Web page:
9. #9
    Two-Wheeled Aficionado ColinL's Avatar
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    Well, I totally disagree but I am very used to seeing taillights riding motorcycles.

    At the least you want one on the bike and if you find yourself on road or anything close to it where there could be motor vehicle traffic, you need a taillight.

  10. #10
    ed
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    Definitely on the road.

  11. #11
    all-weather commuter
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    Several of the guys I ride with use the JetLite F1. No wires and field replaceable battery: http://www.jetlites.com/F-Lite-Series-F-1/

    I use Ay-Up lights. I like that I can ride to the trail with my helmet light facing backwards with the red caps and then turn it around and take the caps off in a minute. The batteries are excellent as far as burn time per mass. Customer service is excellent. The only downside is that if you order them it takes a while as they are coming from Australia. http://www.ayup-lights.com/products/103

    If you are riding with people, a cheap little taillight pointed towards the ground behind you is nice. Anything pointed at the guy behind you is annoying.

  12. #12
    mechanically sound frankenmike's Avatar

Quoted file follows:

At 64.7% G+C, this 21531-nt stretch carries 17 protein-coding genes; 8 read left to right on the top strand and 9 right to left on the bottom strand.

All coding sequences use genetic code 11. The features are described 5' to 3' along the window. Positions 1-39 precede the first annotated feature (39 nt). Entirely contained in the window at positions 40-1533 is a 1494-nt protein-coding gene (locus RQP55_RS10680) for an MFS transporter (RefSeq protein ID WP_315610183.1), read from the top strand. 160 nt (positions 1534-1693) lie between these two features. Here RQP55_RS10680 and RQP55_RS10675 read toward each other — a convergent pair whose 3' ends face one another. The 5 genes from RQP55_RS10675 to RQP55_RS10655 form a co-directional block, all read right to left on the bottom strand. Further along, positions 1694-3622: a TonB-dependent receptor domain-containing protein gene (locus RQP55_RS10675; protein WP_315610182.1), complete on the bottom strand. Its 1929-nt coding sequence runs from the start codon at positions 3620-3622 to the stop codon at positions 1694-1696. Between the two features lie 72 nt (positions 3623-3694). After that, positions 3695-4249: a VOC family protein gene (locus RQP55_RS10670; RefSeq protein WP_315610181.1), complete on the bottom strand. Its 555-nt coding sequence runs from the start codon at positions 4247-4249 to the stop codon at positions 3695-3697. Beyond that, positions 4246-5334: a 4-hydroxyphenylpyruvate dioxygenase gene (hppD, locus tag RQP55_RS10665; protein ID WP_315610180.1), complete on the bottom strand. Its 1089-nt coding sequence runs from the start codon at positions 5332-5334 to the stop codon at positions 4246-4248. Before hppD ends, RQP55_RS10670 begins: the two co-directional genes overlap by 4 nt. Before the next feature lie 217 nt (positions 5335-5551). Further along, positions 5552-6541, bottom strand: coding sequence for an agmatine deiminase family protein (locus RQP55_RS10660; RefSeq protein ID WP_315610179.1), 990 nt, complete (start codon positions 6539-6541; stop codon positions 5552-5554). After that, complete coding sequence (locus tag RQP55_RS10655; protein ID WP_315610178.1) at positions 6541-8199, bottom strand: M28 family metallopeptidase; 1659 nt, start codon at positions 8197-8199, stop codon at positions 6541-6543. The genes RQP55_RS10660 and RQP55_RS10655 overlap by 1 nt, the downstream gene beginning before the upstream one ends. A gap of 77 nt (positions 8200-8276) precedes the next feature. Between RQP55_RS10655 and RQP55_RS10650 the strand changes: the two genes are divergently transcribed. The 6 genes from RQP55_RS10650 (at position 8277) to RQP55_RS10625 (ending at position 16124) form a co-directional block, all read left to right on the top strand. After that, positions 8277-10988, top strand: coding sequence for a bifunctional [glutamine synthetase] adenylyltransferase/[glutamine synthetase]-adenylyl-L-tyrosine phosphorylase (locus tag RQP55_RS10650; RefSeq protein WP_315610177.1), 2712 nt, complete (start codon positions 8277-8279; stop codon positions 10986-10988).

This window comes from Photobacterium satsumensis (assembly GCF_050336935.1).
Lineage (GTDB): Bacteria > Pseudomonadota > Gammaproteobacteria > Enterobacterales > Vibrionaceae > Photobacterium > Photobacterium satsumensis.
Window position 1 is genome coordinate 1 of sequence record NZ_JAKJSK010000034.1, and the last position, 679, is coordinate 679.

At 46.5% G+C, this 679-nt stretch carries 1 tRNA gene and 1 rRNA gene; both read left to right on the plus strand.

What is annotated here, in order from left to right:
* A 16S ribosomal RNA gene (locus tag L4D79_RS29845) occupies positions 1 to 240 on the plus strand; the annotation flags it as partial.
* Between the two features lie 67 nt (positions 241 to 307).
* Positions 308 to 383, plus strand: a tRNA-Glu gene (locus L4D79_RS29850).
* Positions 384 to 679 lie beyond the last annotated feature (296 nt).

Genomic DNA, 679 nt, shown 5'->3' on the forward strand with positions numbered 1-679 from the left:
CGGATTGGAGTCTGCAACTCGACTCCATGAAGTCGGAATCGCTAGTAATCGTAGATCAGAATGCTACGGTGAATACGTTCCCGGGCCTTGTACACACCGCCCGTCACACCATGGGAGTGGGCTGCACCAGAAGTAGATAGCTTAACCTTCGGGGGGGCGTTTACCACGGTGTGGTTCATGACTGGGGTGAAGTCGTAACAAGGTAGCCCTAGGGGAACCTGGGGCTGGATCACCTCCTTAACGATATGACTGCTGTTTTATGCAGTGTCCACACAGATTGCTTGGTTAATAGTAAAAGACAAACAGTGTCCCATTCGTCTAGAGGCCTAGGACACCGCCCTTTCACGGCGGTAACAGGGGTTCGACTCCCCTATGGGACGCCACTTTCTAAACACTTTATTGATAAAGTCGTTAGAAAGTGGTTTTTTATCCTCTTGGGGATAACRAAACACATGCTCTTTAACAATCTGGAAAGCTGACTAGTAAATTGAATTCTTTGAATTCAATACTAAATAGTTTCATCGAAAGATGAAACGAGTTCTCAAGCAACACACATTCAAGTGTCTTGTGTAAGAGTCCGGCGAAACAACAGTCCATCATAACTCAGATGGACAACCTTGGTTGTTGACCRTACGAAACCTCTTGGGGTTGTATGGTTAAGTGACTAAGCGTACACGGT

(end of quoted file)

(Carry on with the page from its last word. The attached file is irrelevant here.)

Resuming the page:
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    Half the Year the Wed. night ride is in the dark where I used to live(4 corners area). I did this ride for ~10yrs. with the same nightsun XC on the handlebars, no other lights. That is ALOT of logged trail hours. There are much svelter lights available now, for less money, all of which should be adequate. Riding singletrack with a rear light is laughable at best, annoying and distracting at worst.

  13. #13
    cycle-dog spot DinoShepherd's Avatar
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    when it comes to lights.... two is one and one is none. always have a plan for when your light takes a dump.

    I absolutely love niterider. great product. great company. great support. sure you can go cheaper, but why bother.

    I run one of their 1600 race units on my bars and a 650 on my helmet. good to go for whatever.

    BTW, when I commute the 1600 looks like a car. Love it.

  14. #14
    Two-Wheeled Aficionado ColinL's Avatar
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    Quote Originally Posted by DinoShepherd View Post
    when it comes to lights.... two is one and one is none. always have a plan for when your light takes a dump.
    that is a good point, and you need two good lights. your backup light can't be <100 lumens which you usually use as a blinker on your commuting bike. that type of light is only good for walking singletrack... you will hit something and crash even if you know the trail if you can only see poorly.

  15. #15
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    I have a Cygolight 3 bulb LED that's pretty awesome. It's a different kind of light than a HID, but I like it more. It's more than bright enough, far more durable, lighter and cheaper. Score!